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Rice Hulls

What Are They?

Rice hulls are the outer covering or husk of the rice kernel.

What Are They Used For?

Rice hulls are mixed with seed to solve the following problems:

  1. To insure a more uniform coverage when seeding a mixture of different sized seeds.
  2. When seeding equipment can not be adjusted to slow the rate of seed application.
  3. To prevent bridging of fluffy seeds in the drill.


Variable Sized Seed

Seed comes in many shapes, sizes and weight. The most effective strategy to insure that seed is applied accurately is to use a multi-boxed seeder and place seed of similar size and shape in each box and calibrate each box to achieve the desired seeding rate for the seeds in that box. However, sometimes there are not enough boxes on a drill to accommodate the number of species being seeded. Rice hulls can be used to facilitate uniform application of seeds when combining different sized seeds into the same drill box.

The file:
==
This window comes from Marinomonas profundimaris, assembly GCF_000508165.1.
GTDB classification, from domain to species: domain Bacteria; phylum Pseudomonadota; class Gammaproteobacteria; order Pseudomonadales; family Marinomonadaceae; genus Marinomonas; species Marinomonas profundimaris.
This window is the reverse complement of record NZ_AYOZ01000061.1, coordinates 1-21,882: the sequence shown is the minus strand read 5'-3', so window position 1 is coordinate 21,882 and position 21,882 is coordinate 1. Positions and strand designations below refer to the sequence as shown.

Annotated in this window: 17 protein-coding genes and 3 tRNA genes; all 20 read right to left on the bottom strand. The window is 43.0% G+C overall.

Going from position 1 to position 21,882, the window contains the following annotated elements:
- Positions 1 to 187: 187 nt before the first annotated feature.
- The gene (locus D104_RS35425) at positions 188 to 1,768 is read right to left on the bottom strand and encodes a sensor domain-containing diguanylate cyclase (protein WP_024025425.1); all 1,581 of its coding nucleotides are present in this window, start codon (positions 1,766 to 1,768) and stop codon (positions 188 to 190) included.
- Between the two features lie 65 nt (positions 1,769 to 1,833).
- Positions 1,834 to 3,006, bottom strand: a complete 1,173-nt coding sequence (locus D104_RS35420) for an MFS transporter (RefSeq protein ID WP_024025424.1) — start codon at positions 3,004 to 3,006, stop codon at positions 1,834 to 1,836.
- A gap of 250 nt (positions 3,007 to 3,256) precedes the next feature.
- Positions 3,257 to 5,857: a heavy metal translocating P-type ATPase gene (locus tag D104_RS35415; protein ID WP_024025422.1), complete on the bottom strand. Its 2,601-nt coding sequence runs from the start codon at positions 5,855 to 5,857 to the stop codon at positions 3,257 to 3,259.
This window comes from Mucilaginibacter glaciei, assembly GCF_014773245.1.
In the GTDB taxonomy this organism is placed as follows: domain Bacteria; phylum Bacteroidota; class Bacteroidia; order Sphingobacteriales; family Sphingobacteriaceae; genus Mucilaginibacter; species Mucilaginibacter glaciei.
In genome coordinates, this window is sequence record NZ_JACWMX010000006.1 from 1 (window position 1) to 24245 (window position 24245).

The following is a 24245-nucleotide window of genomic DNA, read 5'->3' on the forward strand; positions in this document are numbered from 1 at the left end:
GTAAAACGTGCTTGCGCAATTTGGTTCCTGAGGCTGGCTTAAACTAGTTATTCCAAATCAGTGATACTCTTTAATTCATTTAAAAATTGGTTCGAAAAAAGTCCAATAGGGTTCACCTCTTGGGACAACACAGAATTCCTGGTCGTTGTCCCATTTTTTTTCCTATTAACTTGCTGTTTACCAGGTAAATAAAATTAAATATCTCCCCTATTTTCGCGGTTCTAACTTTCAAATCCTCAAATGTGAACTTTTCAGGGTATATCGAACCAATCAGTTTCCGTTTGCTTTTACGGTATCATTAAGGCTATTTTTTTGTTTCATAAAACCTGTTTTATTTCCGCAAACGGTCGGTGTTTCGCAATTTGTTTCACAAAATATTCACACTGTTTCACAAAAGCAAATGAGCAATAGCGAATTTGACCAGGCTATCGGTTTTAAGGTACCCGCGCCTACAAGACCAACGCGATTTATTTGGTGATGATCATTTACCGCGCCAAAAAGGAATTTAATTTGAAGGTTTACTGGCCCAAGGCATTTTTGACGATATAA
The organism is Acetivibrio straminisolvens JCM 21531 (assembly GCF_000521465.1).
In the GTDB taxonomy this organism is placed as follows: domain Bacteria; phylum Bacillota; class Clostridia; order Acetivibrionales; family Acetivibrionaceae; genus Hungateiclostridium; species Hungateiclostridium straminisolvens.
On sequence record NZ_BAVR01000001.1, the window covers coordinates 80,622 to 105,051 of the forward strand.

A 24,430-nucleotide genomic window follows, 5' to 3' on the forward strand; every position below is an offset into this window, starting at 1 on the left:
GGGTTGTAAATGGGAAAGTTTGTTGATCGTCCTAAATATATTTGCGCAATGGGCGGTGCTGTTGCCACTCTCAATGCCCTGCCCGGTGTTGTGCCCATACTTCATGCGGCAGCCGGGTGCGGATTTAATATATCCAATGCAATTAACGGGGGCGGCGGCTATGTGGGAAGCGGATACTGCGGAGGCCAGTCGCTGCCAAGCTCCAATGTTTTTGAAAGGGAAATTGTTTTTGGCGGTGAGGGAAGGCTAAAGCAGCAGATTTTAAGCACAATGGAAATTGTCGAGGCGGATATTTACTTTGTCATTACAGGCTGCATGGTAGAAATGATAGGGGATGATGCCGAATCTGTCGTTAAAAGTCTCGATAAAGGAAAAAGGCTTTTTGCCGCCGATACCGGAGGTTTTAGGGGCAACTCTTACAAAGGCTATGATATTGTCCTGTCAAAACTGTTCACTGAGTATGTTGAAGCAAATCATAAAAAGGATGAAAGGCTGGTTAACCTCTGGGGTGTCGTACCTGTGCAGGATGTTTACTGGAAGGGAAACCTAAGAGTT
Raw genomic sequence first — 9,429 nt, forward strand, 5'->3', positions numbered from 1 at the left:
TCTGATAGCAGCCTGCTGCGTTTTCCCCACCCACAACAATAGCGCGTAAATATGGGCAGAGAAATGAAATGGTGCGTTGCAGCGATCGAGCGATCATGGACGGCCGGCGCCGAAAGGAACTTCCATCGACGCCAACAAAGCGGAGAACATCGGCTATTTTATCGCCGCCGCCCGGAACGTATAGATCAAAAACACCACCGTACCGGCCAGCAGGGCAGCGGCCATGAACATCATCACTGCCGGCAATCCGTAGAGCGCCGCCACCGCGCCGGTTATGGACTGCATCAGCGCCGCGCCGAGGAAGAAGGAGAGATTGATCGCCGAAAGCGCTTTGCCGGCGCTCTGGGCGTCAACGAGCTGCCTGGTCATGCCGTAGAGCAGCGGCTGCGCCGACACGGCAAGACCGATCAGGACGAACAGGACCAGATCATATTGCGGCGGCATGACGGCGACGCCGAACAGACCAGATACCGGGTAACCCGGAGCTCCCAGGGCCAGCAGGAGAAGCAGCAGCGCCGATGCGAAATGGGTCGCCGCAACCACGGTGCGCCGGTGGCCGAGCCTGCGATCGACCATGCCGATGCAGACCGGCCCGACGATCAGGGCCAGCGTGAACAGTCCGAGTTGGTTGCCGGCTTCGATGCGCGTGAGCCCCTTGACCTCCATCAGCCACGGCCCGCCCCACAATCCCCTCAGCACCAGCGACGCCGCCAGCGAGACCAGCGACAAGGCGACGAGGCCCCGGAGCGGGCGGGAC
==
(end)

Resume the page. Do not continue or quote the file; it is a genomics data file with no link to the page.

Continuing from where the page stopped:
Slow the Rate of Application

Many seed drills are designed to handle relatively large seeds such as barley, wheat and oats. Most seeds used in land revegetation are much smaller than these common field seeds. The drills that are designed to handle the larger sized seeds frequently have seeding openings that cannot be closed down far enough to slow the rate of smaller seeds. However, rice hulls can be added to the seed mixture to increase its bulk and thereby slow the rate that the seeds emerge from the drill. Rice hulls feed through a grain drill at the same rate as barley.

Prevent Bridging of Fluffy Seeds

The physical structure of certain seeds is fluffy. Fluffy seed has a tendency to bridge in the box of seed applicators. Adding rice hulls to the seed reduces the overall fluffiness of the seed thereby reducing its tendency to bridge.

How Are They Used?

Rice hulls are blended with seed to attain the desired application rate. Rice hulls weigh nine pounds per bushel. Use standard calibration techniques for determining the settings of your seeding equipment. For more information on calibration techniques refer to the following Calibrating a Seed Drill for Conservation Plantings Technical Notes from the Natural Resources Conservation Service.

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